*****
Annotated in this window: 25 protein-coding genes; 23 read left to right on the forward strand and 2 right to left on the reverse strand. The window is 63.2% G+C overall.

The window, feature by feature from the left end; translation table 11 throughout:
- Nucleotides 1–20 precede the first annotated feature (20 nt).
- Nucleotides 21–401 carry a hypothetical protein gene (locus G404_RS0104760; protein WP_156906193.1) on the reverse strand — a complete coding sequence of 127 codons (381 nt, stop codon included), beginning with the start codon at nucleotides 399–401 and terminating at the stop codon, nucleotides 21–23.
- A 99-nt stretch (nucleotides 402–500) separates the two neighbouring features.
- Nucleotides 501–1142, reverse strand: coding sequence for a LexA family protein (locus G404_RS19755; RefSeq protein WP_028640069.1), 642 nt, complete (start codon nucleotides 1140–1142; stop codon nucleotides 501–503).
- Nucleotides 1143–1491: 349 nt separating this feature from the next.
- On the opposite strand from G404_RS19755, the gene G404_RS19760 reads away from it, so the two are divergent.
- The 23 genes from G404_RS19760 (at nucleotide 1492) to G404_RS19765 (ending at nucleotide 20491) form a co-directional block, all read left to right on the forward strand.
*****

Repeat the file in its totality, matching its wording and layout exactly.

Annotated in this window: 25 protein-coding genes; 23 read left to right on the forward strand and 2 right to left on the reverse strand. The window is 63.2% G+C overall.

The window, feature by feature from the left end; translation table 11 throughout:
- Nucleotides 1–20 precede the first annotated feature (20 nt).
- Nucleotides 21–401 carry a hypothetical protein gene (locus G404_RS0104760; protein WP_156906193.1) on the reverse strand — a complete coding sequence of 127 codons (381 nt, stop codon included), beginning with the start codon at nucleotides 399–401 and terminating at the stop codon, nucleotides 21–23.
- A 99-nt stretch (nucleotides 402–500) separates the two neighbouring features.
- Nucleotides 501–1142, reverse strand: coding sequence for a LexA family protein (locus G404_RS19755; RefSeq protein WP_028640069.1), 642 nt, complete (start codon nucleotides 1140–1142; stop codon nucleotides 501–503).
- Nucleotides 1143–1491: 349 nt separating this feature from the next.
- On the opposite strand from G404_RS19755, the gene G404_RS19760 reads away from it, so the two are divergent.
- The 23 genes from G404_RS19760 (at nucleotide 1492) to G404_RS19765 (ending at nucleotide 20491) form a co-directional block, all read left to right on the forward strand.